12. Wait, are they installing the engines before they transport the booster?? I thought engine installation was going to keep happening on the pad!
  13. I'm assuming they will just use hexes cut to fit. That's what we see on the flaps.
  14. Looks absolutely amazing. I now think I know how they are tiling the nosecone, too. It's absolutely ingenious and I can't believe I didn't think of it. (well, actually I kind of DID think of it, nearly...it was my first render a few months ago) I went through and pixel-counted the average width of each tile in each row. What I found is that they step up very very gradually. The way the math works out, it appears they are using just two extra tile widths in addition to the regular hexes. They are narrower, but they don't taper. EDIT: Here's an earlier wide-angle shot of the flap being lowered into place.
  15. Yes, it's a really good look. The tiles go past the halfway point in certain areas to protect from plasma streaming around the elonerons. I don't think there is any suggestion of doing a kick-flip with Superheavy. Superheavy's engine cluster is much much bigger and heavier than Starship's and so it will be VERY tail-heavy; there's no way they could get it to fall horizontally. Starship needed the LOX header tank in the nosecone just to get the right balance, after all. I would more-expect to see them replace Superheavy's grid fins with conventional fins/canards like the ones on New Shepard and New Glenn. They could be fixed to vertical during ascent and then rotate to act like airbrakes on descent: The canards/fins could turn in unison for guidance during initial re-entry and then turn opposite to each other to act as airbrakes and really slow down the booster.
  16. Finally some really good detail on the SN20 nosecone heat shield. It looks like we have tiles that become progressively narrower (but do not taper) with each row, moving up, until you hit a seam and start over. It's particularly visible at the top seam, between the very thin/narrow tiles and the much wider tiles above. Also note curious square tiles on the flap fairing with hex tiles between them, custom-cut to fit.
  17. As the dad of the kid on the spectrum, I am inclined to think it has a lot to do with Elon being on the spectrum as well.
  18. The catch/lift point is just barely under the grid fins: It’s the thing that looks like a bathtub faucet. These could be just for a fit check, but how can you be sure these cannot rotate? The rotating actuator could be inside and thus concealed.
  19. Communication is hard. How we choose to communicate surrounding issues of public health and public safety has major consequences. How much is too much to share? How much is not enough? Would we rather use strong communication to get highly effective compliance from a small subset of the population or moderate our language and get less effective compliance, but from more people? What are the short-term goals? What are the long-term goals? It is all extremely difficult.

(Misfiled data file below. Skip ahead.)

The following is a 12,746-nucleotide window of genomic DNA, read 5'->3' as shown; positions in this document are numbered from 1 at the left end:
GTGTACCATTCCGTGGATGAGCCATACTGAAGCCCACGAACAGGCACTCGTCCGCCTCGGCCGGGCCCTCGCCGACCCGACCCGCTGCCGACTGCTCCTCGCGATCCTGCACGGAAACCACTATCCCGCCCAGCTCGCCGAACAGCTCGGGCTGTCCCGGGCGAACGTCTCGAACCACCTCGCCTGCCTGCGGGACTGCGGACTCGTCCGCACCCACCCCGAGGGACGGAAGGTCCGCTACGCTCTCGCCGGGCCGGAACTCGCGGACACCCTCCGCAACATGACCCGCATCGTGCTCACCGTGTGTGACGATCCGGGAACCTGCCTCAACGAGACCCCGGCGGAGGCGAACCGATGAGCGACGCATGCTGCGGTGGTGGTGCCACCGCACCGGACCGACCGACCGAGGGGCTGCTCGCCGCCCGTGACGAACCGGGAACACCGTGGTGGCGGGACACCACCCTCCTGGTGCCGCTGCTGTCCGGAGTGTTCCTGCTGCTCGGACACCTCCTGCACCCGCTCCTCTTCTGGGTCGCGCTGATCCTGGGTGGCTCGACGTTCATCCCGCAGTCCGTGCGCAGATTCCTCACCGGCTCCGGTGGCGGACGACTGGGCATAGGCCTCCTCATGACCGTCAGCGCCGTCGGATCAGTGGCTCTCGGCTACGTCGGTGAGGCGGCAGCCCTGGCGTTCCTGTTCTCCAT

20. One advantage is that if the arms were to miss the catch/lift points, they would likely still snag on the grid fins. Would probably still cause serious damage but would at least prevent RUD and pad FUBAR.
  21. My intuition is that the drag will be higher in this configuration BUT the weight will be lower and so the overall penalty will be negligible, if anything. They are pretty thick folded, but in the folded config the airflow would end up going around them pretty smoothly. There’s going to be a lot more overall shock drag from the large extension.
  22. It looks absolutely accursed. But, as I once pointed out: if duct taping fresh hot chicken sandwiches to the fairing would improve aerodynamics, rocket engineers would make a Chick Fil A run before every launch.
  23. I blew up that photo and the pattern is very curious. It looks like there are spacers between some of the tiles? But the straight seam solution was clearly the straightforward one. My understanding is that the central ring of engines on the N-1 did not have particularly good gimbal range and so the grid fins were intended for roll control. I don’t think they worked very well, though. In contrast, the four large fixed fins on the Saturn V were only there to provide passive aerodynamic stability in an abort scenario. IIRC the vehicle had more passive stability than expected and so if crewed flights had continued much longer they would have axed the fins. The only reason that the Skylab launch had the fins was because it was the booster intended for Apollo 18. Fit test makes perfect sense. They do a lot of those.